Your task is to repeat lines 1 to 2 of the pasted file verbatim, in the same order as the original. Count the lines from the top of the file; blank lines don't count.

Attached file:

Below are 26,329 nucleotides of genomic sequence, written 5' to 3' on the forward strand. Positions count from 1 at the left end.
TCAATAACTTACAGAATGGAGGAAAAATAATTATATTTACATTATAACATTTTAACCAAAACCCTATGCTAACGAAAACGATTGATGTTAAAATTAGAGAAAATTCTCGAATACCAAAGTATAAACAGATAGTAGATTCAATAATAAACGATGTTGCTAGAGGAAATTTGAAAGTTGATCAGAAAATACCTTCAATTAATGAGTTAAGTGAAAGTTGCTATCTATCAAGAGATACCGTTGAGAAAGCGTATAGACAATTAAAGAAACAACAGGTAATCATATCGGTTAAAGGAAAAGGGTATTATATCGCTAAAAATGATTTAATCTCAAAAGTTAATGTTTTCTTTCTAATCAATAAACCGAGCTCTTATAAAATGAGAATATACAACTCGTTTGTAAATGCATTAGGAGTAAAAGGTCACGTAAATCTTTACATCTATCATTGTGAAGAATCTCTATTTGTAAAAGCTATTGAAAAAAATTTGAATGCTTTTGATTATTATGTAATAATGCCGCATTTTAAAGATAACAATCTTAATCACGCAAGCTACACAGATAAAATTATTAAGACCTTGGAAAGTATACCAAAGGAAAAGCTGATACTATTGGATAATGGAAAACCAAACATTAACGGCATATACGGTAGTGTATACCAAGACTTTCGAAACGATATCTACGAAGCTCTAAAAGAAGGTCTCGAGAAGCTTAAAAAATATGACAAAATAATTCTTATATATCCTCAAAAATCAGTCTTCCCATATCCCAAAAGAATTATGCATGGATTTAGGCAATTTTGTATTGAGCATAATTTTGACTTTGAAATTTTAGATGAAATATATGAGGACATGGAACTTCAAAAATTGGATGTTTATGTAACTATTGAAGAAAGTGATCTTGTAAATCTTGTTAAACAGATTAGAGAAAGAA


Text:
Below are 26,329 nucleotides of genomic sequence, written 5' to 3' on the forward strand. Positions count from 1 at the left end.
TCAATAACTTACAGAATGGAGGAAAAATAATTATATTTACATTATAACATTTTAACCAAAACCCTATGCTAACGAAAACGATTGATGTTAAAATTAGAGAAAATTCTCGAATACCAAAGTATAAACAGATAGTAGATTCAATAATAAACGATGTTGCTAGAGGAAATTTGAAAGTTGATCAGAAAATACCTTCAATTAATGAGTTAAGTGAAAGTTGCTATCTATCAAGAGATACCGTTGAGAAAGCGTATAGACAATTAAAGAAACAACAGGTAATCATATCGGTTAAAGGAAAAGGGTATTATATCGCTAAAAATGATTTAATCTCAAAAGTTAATGTTTTCTTTCTAATCAATAAACCGAGCTCTTATAAAATGAGAATATACAACTCGTTTGTAAATGCATTAGGAGTAAAAGGTCACGTAAATCTTTACATCTATCATTGTGAAGAATCTCTATTTGTAAAAGCTATTGAAAAAAATTTGAATGCTTTTGATTATTATGTAATAATGCCGCATTTTAAAGATAACAATCTTAATCACGCAAGCTACACAGATAAAATTATTAAGACCTTGGAAAGTATACCAAAGGAAAAGCTGATACTATTGGATAATGGAAAACCAAACATTAACGGCATATACGGTAGTGTATACCAAGACTTTCGAAACGATATCTACGAAGCTCTAAAAGAAGGTCTCGAGAAGCTTAAAAAATATGACAAAATAATTCTTATATATCCTCAAAAATCAGTCTTCCCATATCCCAAAAGAATTATGCATGGATTTAGGCAATTTTGTATTGAGCATAATTTTGACTTTGAAATTTTAGATGAAATATATGAGGACATGGAACTTCAAAAATTGGATGTTTATGTAACTATTGAAGAAAGTGATCTTGTAAATCTTGTTAAACAGATTAGAGAAAGAA